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Today's Daf Yomi

May 31, 2020 | ח׳ בסיון תש״פ

Masechet Shabbat is sponsored in memory of Elliot Freilich, Eliyahu Daniel ben Bar Tzion David Halevi z"l by a group of women from Kehilath Jeshurun, Manhattan.

Shabbat 86

Today’s daf is sponsored by Ami Plaksin in honor of his wife, Ilana, who despite her busy life, manages to find time to learn daf yomi. 

The mishna lists the sources for the following laws: a women who has semen exit her body within 3 days of having intercourse is considered impure, one can wash an infant within three days of a brit milah even on Shabbat, a red string is tied around the scapegoat on Yom Kippur that turns white as a sign that their sins are forgiven, annointing is forbidden like drinking on Yom Kippur. Several opinions are brought regarding the amount of time semen from intercourse remains live in a woman’s body and makes her impure. The opinions are derived from different traditions regarding the days leading up to the receiving of the Torah and how many days the husbands and wives needed to separate before receiving the Torah.

כטבלא מרובעת כטבלא הוא דשרי הא לאו הכי אסור התם לאקולי בה קולא אחרינא להתיר ראש תור היוצא הימנה:

as a square board. All of the halakhot of planting various species were stated with regard to a square-shaped garden bed. By inference: When it is like a square board, it is permitted; and when that is not the case, it is prohibited. Planting different species in horizontal and vertical rows without a space between the species is ineffective, even with circles. Rav Ashi replied: When the baraita says a square board, it does not mean that the only way to demarcate between different species is when the rows are in that configuration. Rather, it is to introduce a different leniency. The baraita came to permit a triangular plot that protrudes from it into another field. This means that a triangular protrusion into another field is considered a conspicuous demarcation only if the bed was square; in that case, no additional measures are necessary.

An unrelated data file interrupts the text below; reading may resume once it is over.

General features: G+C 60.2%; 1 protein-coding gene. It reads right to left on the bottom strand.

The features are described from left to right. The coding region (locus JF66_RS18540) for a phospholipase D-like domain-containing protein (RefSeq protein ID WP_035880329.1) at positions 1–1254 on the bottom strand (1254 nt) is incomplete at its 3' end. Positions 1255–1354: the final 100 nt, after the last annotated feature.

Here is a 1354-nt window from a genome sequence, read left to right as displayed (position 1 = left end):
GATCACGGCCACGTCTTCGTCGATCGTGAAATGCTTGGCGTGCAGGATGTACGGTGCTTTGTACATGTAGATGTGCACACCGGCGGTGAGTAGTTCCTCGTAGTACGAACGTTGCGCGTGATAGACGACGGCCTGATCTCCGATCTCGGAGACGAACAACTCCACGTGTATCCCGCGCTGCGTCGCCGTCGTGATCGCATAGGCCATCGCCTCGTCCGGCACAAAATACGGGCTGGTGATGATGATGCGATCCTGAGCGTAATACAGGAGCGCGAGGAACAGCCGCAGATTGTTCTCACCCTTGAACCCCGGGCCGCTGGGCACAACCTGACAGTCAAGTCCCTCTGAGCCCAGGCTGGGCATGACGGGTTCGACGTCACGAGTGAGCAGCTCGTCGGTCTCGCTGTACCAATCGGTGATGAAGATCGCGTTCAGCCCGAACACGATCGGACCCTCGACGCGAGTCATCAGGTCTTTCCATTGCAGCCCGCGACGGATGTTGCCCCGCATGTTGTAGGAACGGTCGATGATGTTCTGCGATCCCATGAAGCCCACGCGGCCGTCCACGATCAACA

מתני׳ מנין לפולטת שכבת זרע ביום השלישי (שתהא) טמאה שנאמר היו נכנים לשלשת ימים מנין שמרחיצין את המילה ביום השלישי שחל להיות בשבת שנאמר ויהי ביום השלישי בהיותם כאבים מנין שקושרין לשון של זהורית בראש שעיר המשתלח שנאמר אם יהיו חטאיכם כשנים כשלג ילבינו מנין לסיכה שהיא כשתייה ביום הכפורים אף על פי שאין ראיה לדבר זכר לדבר שנאמר ותבא כמים בקרבו וכשמן בעצמותיו:

MISHNA: The mishna continues to cite a series of unrelated halakhot based upon biblical allusions. From where is it derived that a woman who discharges semen even on the third day after relations is ritually impure, just like one who touches semen (see Leviticus 15:17)? Because the semen remains fit for insemination, it can transmit impurity, as it is stated prior to the revelation at Sinai: “And he said to the people, prepare yourselves for three days, do not approach a woman” (Exodus 19:15). This three-day separation period ensured that even a woman who discharged semen would be pure. The mishna cites another halakha based on a biblical allusion: From where is it derived that one may wash the circumcision on the third day, meaning the third day after the circumcision, even if it occurs on Shabbat? As it is stated: “And it came to pass on the third day when they were in pain” (Genesis 34:25). The pain of circumcision lasts at least three days, and as long as the child is in pain he is considered to be in danger. The mishna cites another halakha with an allusion in the Bible: From where is it derived that one ties a scarlet strip of wool to the head of the scapegoat that is dispatched to Azazel? As it is stated: “If your sins be like scarlet, they will become white like snow” (Isaiah 1:18). Since the goat is offered to atone for sins, red wool is tied to its horns. The mishna cites another allusion. From where is it derived that smearing oil on one’s body is like drinking and is similarly prohibited on Yom Kippur? Although there is no proof for this, there is an allusion to it, as it is stated: “And it comes into his inward parts like water and like oil into his bones” (Psalms 109:18). The verse appears to equate smearing oil on one’s body with drinking water.